Molecule of the Year 1992

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Heidelberg Laureate Forum

In 2013, inspired by the Lindau Nobel Laureate Meetings, the first Heidelberg Laureate Forum (HLF) was held. Fast forward ten years, and the links between the two events are as close as ever. Every year, one of the laureates of mathematics and computer science that typically attend the HLF delivers a lecture in Lindau, and in return, a Lindau Nobel laureate speaks at the Heidelberg Laureate Forum. 

At the 10th HLF in September 2023, Nobel Prize recipient and pharmacologist Louis J. Ignarro held the Lindau Lecture. This year marked 25 years since he received the Nobel Prize in Physiology or Medicine for discovering the role of nitric oxide as a cardiovascular signalling module. So what is nitric oxide? And what does it do?

Louis J. Ignarro holding the Lindau Lecture at the 10th Heidelberg Laureate Forum

The Wonder Molecule

Nitric oxide is a molecule with the chemical formula NO. It’s formed by a nitrogen and an oxygen atom, joined by a double covalent bond, with one unpaired electron.

In chemistry, molecules with an unpaired electron are called “free radicals”. Radicals are highly unstable, and do not naturally exist for long. Indeed, it has been shown that the half life of NO in an aqueous solution due to the reaction with oxygen is less than 10 seconds, i.e. after 10 seconds you can expect at least half of a sample of NO to have reacted with oxygen to become NO_2.

The fact that NO so readily oxidises to NO_2 is a problem. When released into the atmosphere, NO_2 reacts with OH radicals already there to form HNO_3, also known as nitric acid. This is one form of acid rain, hence NO_2 is a major air pollutant.

It may therefore also not be surprising to learn that NO_2 can be lethal to humans, but we will discuss this more later. At this point, it should be noted that nitric oxide (NO) is not to be confused with nitrous oxide (N_2O), an anaesthetic gas.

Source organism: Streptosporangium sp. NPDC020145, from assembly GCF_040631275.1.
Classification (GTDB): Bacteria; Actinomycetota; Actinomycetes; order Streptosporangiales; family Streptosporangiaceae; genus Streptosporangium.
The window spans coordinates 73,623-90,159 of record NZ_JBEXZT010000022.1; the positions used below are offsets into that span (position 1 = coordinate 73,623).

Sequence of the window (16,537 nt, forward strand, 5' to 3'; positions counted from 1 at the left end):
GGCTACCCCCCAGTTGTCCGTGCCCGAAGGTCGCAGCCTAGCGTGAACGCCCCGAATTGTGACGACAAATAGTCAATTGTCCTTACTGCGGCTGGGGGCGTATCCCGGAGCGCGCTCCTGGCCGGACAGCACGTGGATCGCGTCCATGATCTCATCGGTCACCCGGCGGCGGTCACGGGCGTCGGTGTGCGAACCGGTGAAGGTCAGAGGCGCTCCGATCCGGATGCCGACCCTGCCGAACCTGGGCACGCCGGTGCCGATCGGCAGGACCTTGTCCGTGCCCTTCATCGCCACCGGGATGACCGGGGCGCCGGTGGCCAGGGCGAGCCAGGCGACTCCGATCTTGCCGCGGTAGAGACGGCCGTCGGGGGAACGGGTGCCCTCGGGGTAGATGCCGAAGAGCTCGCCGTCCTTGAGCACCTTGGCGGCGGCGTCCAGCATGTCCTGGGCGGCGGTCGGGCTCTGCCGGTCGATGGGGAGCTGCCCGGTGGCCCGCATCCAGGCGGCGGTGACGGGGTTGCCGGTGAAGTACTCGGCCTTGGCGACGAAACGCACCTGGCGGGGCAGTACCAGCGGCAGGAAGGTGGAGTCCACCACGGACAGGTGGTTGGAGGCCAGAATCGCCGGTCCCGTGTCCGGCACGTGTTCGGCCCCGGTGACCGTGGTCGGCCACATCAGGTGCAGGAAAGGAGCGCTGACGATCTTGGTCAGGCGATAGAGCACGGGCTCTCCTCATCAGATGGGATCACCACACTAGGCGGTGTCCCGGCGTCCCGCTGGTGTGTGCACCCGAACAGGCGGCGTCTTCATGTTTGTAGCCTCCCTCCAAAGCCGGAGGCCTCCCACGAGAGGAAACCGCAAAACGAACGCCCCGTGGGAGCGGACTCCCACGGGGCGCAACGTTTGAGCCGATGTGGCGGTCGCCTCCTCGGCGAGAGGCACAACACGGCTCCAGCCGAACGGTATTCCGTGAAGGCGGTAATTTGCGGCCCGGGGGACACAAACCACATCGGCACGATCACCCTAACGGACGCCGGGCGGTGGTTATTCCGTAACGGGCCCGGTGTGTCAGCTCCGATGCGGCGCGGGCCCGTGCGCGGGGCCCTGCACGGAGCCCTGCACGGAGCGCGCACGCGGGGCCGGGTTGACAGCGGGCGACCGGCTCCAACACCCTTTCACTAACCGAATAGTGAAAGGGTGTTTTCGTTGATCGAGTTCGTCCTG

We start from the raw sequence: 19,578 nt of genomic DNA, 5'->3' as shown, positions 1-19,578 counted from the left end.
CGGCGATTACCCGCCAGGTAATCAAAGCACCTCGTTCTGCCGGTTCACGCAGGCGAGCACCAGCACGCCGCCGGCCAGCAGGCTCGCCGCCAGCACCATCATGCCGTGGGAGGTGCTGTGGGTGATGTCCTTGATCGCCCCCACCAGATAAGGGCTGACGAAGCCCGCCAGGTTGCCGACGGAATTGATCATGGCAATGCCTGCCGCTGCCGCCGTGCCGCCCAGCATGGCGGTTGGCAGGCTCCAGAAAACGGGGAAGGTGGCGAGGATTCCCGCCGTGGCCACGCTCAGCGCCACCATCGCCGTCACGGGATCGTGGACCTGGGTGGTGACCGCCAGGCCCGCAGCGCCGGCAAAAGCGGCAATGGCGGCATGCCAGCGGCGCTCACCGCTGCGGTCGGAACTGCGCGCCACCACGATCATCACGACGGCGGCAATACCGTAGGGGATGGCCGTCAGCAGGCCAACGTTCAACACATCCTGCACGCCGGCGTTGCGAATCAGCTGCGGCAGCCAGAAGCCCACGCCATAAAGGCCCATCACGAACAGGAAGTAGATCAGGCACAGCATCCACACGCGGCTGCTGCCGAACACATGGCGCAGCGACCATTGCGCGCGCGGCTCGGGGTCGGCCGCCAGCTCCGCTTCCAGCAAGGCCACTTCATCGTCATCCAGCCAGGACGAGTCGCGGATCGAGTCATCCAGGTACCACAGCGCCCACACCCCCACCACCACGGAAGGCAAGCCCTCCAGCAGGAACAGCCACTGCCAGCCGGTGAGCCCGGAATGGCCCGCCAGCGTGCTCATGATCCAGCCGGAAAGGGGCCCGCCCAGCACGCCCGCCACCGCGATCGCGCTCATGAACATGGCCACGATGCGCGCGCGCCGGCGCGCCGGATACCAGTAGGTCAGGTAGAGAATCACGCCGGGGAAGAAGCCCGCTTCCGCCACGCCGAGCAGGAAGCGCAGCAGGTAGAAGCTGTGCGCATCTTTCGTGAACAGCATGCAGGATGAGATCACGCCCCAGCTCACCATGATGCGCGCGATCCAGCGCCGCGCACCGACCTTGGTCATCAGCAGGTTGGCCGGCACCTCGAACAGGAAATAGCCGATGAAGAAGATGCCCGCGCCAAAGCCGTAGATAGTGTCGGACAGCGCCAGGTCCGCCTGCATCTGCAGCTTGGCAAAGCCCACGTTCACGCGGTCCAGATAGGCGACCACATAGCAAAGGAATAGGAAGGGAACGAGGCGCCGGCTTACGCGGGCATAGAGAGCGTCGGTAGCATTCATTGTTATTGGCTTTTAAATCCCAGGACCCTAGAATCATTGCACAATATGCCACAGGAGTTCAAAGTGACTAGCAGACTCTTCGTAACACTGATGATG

Dr. NO

Though nitric oxide has some uses outside of biology (for example, it is sometimes used in catalytic converters), it’s safe to say that it’s most celebrated for its use is medicine and physiology.

What’s largely considered to be the most important function of NO is vasodilation i.e. the widening of blood vessels. Ignarro was put onto this idea when he spotted how samples in his lab reacted in the presence of his heavily smoking colleagues. He correctly surmised that something in the cigarettes was causing arterial tissue to relax and set about finding out which compound was responsible.

The process behind how NO causes vasodilation is fairly complicated but essentially it causes a reaction in which a phosphoryl (PO_3) group is added to several proteins in a process known as phosphorylation. This causes smooth muscle to relax, resulting in vasodilation.

Vasodilation causes increased blood flow and a drop in blood pressure, and as such, NO has many uses in a medical setting. One condition that it is used to treat is pulmonary hypertension, i.e. increased blood pressure in the arteries of the lungs. It can also improve hypoxemia (low oxygen levels) in some types of respiratory failure including acute respiratory distress syndrome. There are even trials underway investigating if NO can be used to treat COVID-19.

Another condition that can be treated with NO is angina – chest pain caused by reduced blood flow to the heart. Vasodilation lowers the pressure in arteries and also lowers left ventricular filling pressure, which has the effect of reducing cardiac workload.

A corollary of NO being an effective treatment of heart disease is that some heart diseases are caused by issues in synthesising NO. It was this that first drew Louis Ignarro’s attention to the possibility of such a molecule existing. As a child in high school, he observed how much more some people seemed to suffer from cardio-vascular disease, compared to others. He wondered whether there was a molecule that could protect from the diseases, but wasn’t until he was older that he proved this hypothesis.

Keeping it clean

Increased oxygen flow has obvious benefits in sport. which raises questions about whether or not nitric oxide could be used for doping. At the time of writing, nitric oxide is not on any WADA (World Anti-Doping Agency) prohibited list. A possible explanation for this is that it is actually very difficult to administer large quantities of NO, and the current methods are not suitable for sport.